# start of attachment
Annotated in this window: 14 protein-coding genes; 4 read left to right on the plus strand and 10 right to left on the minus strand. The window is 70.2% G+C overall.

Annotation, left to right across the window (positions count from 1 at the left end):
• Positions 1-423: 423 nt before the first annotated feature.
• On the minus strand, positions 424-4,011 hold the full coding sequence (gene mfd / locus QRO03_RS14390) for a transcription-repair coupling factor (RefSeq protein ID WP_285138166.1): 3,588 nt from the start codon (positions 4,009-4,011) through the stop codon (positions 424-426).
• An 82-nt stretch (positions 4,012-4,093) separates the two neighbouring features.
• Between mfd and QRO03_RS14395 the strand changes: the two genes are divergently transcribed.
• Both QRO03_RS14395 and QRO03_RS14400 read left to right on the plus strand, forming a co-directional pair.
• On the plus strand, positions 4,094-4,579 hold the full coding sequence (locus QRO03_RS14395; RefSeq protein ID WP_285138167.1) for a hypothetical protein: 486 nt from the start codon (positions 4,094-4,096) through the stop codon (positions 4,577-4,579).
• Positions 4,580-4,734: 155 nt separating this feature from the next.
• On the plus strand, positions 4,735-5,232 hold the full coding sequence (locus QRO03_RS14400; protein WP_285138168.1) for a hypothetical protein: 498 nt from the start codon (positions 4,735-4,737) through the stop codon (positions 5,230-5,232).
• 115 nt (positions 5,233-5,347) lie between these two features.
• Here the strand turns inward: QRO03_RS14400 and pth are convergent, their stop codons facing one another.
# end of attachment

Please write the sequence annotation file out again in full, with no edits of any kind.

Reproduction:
Annotated in this window: 14 protein-coding genes; 4 read left to right on the plus strand and 10 right to left on the minus strand. The window is 70.2% G+C overall.

Annotation, left to right across the window (positions count from 1 at the left end):
• Positions 1-423: 423 nt before the first annotated feature.
• On the minus strand, positions 424-4,011 hold the full coding sequence (gene mfd / locus QRO03_RS14390) for a transcription-repair coupling factor (RefSeq protein ID WP_285138166.1): 3,588 nt from the start codon (positions 4,009-4,011) through the stop codon (positions 424-426).
• An 82-nt stretch (positions 4,012-4,093) separates the two neighbouring features.
• Between mfd and QRO03_RS14395 the strand changes: the two genes are divergently transcribed.
• Both QRO03_RS14395 and QRO03_RS14400 read left to right on the plus strand, forming a co-directional pair.
• On the plus strand, positions 4,094-4,579 hold the full coding sequence (locus QRO03_RS14395; RefSeq protein ID WP_285138167.1) for a hypothetical protein: 486 nt from the start codon (positions 4,094-4,096) through the stop codon (positions 4,577-4,579).
• Positions 4,580-4,734: 155 nt separating this feature from the next.
• On the plus strand, positions 4,735-5,232 hold the full coding sequence (locus QRO03_RS14400; protein WP_285138168.1) for a hypothetical protein: 498 nt from the start codon (positions 4,735-4,737) through the stop codon (positions 5,230-5,232).
• 115 nt (positions 5,233-5,347) lie between these two features.
• Here the strand turns inward: QRO03_RS14400 and pth are convergent, their stop codons facing one another.